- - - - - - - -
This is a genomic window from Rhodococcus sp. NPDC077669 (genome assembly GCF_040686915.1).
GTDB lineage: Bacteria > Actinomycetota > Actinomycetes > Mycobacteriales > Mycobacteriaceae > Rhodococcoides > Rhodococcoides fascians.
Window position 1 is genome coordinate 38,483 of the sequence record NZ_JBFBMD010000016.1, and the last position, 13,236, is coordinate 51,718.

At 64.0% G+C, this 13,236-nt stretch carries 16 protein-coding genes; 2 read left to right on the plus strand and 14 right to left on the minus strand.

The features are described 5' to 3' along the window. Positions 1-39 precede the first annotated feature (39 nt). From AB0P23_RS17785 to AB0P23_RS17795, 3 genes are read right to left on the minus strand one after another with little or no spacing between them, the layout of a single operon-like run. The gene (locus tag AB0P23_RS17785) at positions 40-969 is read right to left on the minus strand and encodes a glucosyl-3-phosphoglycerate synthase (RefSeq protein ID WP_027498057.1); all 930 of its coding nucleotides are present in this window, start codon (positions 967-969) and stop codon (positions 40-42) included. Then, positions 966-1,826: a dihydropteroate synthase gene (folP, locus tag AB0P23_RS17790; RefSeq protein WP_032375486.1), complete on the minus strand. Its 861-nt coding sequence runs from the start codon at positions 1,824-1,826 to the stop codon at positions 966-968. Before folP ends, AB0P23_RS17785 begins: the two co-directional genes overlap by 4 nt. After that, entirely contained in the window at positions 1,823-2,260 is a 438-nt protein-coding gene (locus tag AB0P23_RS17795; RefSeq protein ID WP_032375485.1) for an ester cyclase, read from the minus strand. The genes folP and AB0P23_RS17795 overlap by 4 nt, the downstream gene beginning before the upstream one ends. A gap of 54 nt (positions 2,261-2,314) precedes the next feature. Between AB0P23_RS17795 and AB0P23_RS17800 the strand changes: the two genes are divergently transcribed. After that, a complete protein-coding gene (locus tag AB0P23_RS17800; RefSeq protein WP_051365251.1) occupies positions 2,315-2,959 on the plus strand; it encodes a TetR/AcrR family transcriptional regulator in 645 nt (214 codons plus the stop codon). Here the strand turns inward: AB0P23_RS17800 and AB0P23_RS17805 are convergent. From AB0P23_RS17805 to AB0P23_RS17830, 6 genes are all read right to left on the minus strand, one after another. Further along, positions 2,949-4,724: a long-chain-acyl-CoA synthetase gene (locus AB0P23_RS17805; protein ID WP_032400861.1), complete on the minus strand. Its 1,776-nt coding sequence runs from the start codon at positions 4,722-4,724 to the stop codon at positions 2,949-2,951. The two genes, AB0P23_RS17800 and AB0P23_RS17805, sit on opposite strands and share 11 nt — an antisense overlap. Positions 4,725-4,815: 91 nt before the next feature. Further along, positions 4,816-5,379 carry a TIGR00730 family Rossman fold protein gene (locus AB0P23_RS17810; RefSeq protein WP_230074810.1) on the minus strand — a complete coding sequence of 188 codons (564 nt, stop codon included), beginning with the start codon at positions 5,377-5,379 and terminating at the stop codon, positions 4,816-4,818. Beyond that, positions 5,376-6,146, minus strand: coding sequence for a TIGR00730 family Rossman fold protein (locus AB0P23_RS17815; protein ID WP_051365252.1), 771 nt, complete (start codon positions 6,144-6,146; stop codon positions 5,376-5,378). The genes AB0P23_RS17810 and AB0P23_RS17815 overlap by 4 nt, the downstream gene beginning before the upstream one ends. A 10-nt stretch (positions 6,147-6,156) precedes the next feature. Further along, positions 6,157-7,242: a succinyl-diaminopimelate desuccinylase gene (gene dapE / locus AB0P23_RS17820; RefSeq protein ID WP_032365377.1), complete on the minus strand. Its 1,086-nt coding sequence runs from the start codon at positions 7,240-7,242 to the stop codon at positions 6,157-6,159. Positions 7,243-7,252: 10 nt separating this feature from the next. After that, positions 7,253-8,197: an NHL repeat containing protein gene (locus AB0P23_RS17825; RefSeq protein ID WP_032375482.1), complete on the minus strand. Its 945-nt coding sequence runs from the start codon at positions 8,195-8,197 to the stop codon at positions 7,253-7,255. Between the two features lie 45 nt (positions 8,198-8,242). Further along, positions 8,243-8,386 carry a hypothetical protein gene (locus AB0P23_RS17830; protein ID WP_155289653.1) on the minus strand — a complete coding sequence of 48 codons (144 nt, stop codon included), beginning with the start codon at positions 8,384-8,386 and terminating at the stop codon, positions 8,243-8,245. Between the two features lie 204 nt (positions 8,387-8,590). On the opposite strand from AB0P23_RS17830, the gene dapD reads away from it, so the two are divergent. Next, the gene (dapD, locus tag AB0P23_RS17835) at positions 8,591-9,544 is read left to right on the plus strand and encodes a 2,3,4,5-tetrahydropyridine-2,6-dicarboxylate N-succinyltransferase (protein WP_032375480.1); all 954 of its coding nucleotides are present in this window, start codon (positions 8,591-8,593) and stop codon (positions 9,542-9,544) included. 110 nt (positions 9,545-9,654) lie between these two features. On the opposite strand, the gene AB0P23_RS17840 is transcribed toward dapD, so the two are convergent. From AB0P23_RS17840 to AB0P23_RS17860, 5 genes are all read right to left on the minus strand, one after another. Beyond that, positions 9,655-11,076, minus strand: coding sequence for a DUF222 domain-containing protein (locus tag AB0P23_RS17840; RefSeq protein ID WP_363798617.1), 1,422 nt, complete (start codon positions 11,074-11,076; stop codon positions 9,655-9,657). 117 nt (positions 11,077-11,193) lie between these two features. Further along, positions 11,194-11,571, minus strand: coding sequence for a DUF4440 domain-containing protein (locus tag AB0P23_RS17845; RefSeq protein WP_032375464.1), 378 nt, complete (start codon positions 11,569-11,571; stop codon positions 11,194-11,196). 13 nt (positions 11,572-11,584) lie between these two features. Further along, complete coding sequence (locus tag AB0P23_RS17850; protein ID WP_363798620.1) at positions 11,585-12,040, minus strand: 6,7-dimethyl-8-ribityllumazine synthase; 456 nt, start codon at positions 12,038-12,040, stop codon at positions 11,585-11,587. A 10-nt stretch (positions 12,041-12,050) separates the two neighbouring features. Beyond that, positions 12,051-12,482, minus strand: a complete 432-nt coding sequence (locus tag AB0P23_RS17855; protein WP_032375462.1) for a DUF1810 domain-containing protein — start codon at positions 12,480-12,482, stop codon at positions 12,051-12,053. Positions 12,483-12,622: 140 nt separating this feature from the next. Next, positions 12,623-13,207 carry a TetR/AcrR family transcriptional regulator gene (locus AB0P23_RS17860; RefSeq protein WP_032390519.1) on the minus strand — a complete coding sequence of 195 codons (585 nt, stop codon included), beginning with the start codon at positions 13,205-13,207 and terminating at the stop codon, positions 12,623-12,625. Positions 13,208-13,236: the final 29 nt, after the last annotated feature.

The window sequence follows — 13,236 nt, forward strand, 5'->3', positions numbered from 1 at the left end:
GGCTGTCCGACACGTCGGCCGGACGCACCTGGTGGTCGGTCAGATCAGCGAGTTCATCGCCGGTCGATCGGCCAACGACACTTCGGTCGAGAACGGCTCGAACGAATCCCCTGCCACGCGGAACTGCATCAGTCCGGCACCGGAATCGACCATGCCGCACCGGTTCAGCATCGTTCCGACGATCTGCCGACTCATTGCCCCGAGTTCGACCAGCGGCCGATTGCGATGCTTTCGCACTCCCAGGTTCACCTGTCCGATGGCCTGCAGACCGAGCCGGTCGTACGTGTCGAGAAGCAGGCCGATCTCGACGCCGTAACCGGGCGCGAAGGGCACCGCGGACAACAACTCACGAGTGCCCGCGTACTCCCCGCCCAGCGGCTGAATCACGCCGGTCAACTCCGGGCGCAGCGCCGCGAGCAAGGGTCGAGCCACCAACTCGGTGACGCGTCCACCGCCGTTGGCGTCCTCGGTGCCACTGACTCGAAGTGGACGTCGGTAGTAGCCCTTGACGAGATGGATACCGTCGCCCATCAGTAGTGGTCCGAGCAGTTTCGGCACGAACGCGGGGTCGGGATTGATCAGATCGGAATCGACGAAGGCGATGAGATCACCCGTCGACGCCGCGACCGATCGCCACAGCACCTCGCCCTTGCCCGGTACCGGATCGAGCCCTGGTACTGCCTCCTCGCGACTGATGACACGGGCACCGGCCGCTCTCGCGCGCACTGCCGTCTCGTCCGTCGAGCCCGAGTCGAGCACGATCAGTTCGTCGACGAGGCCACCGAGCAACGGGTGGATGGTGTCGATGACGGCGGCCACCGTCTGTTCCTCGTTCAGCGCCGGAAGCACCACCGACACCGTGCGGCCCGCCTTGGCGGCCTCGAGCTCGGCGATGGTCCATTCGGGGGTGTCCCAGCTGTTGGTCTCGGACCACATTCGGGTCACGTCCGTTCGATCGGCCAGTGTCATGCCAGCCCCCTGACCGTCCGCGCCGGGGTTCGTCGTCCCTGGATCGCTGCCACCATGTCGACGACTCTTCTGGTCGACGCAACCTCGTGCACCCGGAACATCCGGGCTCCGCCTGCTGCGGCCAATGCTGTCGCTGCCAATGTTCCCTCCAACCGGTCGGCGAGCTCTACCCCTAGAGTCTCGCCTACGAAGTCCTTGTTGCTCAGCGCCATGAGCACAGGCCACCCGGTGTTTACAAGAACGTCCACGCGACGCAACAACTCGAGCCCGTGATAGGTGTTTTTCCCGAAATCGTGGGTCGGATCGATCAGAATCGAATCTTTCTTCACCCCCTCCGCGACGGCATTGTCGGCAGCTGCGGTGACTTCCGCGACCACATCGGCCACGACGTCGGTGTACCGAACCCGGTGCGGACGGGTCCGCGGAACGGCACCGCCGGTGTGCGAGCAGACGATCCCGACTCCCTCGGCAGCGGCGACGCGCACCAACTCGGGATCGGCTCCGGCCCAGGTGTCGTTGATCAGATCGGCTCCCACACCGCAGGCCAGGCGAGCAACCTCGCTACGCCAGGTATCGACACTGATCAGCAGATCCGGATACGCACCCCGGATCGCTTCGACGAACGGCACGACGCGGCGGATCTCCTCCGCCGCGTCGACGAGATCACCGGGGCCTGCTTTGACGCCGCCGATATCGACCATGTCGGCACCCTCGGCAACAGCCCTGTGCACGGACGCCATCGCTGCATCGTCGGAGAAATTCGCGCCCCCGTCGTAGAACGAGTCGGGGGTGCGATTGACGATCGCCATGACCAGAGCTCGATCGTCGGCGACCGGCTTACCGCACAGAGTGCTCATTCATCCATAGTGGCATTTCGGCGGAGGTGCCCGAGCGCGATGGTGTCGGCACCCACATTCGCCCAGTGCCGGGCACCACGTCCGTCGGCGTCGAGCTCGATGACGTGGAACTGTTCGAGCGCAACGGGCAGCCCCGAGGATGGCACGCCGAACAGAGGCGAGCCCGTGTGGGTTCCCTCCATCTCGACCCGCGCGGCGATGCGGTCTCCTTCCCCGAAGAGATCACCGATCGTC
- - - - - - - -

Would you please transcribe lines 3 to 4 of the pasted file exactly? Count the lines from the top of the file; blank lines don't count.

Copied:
Window position 1 is genome coordinate 38,483 of the sequence record NZ_JBFBMD010000016.1, and the last position, 13,236, is coordinate 51,718.

At 64.0% G+C, this 13,236-nt stretch carries 16 protein-coding genes; 2 read left to right on the plus strand and 14 right to left on the minus strand.